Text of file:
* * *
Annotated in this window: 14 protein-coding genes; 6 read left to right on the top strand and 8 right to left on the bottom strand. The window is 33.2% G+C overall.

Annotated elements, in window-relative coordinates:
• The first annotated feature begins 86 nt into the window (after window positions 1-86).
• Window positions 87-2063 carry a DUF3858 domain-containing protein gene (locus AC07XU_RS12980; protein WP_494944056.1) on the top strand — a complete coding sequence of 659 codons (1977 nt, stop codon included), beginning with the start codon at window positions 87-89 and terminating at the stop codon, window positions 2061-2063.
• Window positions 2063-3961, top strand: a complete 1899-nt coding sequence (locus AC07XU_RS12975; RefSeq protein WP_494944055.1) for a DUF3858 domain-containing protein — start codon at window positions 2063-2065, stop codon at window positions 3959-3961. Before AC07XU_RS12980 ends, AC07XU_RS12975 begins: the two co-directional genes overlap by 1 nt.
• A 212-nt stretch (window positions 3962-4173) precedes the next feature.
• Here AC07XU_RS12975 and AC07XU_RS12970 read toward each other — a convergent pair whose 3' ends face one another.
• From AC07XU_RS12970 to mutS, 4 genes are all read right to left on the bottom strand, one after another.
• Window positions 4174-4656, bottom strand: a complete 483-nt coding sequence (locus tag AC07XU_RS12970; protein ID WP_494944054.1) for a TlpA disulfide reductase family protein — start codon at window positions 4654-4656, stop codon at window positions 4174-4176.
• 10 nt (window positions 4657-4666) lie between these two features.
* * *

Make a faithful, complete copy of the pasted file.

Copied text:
Annotated in this window: 14 protein-coding genes; 6 read left to right on the top strand and 8 right to left on the bottom strand. The window is 33.2% G+C overall.

Annotated elements, in window-relative coordinates:
• The first annotated feature begins 86 nt into the window (after window positions 1-86).
• Window positions 87-2063 carry a DUF3858 domain-containing protein gene (locus AC07XU_RS12980; protein WP_494944056.1) on the top strand — a complete coding sequence of 659 codons (1977 nt, stop codon included), beginning with the start codon at window positions 87-89 and terminating at the stop codon, window positions 2061-2063.
• Window positions 2063-3961, top strand: a complete 1899-nt coding sequence (locus AC07XU_RS12975; RefSeq protein WP_494944055.1) for a DUF3858 domain-containing protein — start codon at window positions 2063-2065, stop codon at window positions 3959-3961. Before AC07XU_RS12980 ends, AC07XU_RS12975 begins: the two co-directional genes overlap by 1 nt.
• A 212-nt stretch (window positions 3962-4173) precedes the next feature.
• Here AC07XU_RS12975 and AC07XU_RS12970 read toward each other — a convergent pair whose 3' ends face one another.
• From AC07XU_RS12970 to mutS, 4 genes are all read right to left on the bottom strand, one after another.
• Window positions 4174-4656, bottom strand: a complete 483-nt coding sequence (locus tag AC07XU_RS12970; protein ID WP_494944054.1) for a TlpA disulfide reductase family protein — start codon at window positions 4654-4656, stop codon at window positions 4174-4176.
• 10 nt (window positions 4657-4666) lie between these two features.